First published with City Journal News – http://thecityjournal.net/news/flinders-street-restoration-cant-come-soon-enough-tourists/
Melbourne’s iconic Flinders Street Station is getting a makeover, with a new paint job and and waterproofing currently underway.
Scaffolding covering the station front is expected to be removed in early 2018.
City of Melbourne ambassadors David and Norma say the restoration cannot come soon enough for tourists wanting to take pictures of the landmark.
“I have been showing tourists a brochure with a picture of what the station looked like before the scaffolding,” David says.
“A lot of tourists want to take pictures of the station so it is very important that it is restored.”
The station’s exterior is being repainted in original colours, a lighter stone shade than the previous mustard.
The paint restoration is part of a $100 million station repair project which began in early 2015.
Restoring and repairing the station’s crumbling facade, fixing the leaky roof, upgrading platforms and entrances, and restoring the heritage clock tower will be completed during the heritage revamp which will return the building to its original 1910 style.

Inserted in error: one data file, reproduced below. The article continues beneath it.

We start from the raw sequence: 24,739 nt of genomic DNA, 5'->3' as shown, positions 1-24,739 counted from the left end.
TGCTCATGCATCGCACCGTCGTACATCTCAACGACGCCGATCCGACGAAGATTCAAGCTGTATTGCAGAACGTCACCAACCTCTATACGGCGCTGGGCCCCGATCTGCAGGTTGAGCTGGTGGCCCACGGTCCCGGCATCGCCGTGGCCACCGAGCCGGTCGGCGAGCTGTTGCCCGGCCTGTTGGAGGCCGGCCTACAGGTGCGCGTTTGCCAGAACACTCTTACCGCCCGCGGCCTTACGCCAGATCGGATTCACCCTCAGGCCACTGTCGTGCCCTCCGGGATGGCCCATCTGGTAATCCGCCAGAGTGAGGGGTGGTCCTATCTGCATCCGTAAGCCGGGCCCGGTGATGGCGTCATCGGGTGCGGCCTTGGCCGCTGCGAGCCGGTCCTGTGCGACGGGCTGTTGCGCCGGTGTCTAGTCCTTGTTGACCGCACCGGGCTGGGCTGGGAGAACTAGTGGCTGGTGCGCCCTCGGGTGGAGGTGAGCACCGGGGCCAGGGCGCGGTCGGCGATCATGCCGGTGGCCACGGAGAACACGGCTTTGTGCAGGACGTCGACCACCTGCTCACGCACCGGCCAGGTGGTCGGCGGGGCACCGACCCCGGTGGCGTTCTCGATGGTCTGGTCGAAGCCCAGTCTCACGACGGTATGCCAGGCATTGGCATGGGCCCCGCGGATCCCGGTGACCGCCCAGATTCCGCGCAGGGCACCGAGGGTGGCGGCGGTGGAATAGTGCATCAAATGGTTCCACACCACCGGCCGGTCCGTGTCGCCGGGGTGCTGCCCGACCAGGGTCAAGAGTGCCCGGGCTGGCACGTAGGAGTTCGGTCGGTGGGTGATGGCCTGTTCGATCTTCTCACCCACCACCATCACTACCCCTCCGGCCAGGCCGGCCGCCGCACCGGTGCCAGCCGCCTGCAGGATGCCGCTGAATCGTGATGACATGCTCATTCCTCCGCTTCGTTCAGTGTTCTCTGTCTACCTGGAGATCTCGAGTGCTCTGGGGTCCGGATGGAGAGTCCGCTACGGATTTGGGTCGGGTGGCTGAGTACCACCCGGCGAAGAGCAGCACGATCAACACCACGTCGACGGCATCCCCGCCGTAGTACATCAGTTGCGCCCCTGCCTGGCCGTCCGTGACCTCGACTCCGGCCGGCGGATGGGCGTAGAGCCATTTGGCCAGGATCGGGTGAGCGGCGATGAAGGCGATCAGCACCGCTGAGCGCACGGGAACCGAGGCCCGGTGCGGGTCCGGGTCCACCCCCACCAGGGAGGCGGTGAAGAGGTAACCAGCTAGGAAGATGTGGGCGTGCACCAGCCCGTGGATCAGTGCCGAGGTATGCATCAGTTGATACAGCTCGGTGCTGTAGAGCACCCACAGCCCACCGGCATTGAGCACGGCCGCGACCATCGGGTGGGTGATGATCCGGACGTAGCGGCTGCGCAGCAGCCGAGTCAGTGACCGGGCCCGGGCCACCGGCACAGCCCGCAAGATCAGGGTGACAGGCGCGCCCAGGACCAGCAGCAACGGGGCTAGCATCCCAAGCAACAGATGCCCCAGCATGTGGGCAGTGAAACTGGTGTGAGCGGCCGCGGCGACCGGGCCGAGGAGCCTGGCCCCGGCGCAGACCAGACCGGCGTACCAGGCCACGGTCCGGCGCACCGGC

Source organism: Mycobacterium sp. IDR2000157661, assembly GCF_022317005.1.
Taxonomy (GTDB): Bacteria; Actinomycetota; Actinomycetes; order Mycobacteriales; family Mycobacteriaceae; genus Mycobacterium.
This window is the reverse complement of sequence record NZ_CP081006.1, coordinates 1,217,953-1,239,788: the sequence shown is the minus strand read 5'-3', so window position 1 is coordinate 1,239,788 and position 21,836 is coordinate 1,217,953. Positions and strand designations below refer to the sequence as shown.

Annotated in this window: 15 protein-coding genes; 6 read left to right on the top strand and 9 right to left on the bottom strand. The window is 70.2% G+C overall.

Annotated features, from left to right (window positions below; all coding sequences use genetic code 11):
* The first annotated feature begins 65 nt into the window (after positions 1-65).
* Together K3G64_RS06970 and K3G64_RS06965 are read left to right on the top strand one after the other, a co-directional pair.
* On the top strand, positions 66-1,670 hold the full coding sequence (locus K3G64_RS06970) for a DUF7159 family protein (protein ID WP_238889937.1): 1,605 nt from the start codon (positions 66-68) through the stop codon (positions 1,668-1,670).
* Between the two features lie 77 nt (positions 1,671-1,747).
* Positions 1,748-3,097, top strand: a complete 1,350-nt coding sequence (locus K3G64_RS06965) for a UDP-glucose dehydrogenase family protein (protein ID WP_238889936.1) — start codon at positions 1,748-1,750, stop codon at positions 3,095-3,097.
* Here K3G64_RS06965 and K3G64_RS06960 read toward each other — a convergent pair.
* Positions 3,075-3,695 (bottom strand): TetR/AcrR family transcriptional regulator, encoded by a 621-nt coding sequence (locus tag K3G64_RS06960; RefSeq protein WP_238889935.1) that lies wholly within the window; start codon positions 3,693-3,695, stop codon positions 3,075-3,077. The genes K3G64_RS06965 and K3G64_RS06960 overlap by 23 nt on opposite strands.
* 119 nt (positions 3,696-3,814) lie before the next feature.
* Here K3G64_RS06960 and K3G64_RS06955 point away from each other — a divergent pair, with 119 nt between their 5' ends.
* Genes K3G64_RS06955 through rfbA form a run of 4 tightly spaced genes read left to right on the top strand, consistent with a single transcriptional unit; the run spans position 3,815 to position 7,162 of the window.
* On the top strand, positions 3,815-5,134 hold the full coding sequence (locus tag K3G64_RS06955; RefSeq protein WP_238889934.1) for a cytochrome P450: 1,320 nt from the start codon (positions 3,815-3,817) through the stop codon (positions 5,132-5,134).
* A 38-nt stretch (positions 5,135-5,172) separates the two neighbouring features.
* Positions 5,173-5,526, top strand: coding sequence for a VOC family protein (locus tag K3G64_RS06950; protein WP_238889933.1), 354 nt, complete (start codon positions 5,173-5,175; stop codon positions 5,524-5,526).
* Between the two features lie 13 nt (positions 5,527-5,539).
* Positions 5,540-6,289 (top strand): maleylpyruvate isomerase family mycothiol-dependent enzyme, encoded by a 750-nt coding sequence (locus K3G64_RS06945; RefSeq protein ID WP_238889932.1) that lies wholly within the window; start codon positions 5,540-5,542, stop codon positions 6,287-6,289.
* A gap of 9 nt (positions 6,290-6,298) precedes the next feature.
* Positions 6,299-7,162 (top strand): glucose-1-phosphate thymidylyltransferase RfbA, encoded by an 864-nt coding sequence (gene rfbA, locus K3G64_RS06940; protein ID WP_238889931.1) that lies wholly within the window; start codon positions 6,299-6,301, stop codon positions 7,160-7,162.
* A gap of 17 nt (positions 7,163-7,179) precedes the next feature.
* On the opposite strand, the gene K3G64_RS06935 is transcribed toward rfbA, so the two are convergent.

Minister for Major Projects Jacinta Allen says the upgrades will restore the station to its “former glory”.
“Flinders Street Station will be returned to its original colours, to reflect and celebrate the history of this iconic Melbourne landmark,” she says.
“It’s part of our $100 million upgrade of the busy station, to … make it safer, more accessible and more user friendly for the millions of passengers who use it every year.”
Flinders Street Station is the busiest station in the southern hemisphere, according to City of Melbourne.
Over 1500 trains and 110,000 commuters pass through the station each day.
Melbourne Heritage Action president Tristan Davies says the station has cultural significance.
“As well as the fact heritage is important, buildings act as landmarks of people’s identity of the city and what kind of city they want to live in,” he said.
“As much as heritage is about history, it is also about uses of the city and keeping things alive. You are not just protecting architecture but the way space is used.
“If you look at a lot of American cities where they have demolished their downtowns, it has turned into car-parking and office space and there is no life left in the city.”
Melburnians can now see the first completed section of paint work which has restored the Yarra River side of the building to its original cream and red colour.
The restoration project is expected to be completed by the end of 2018.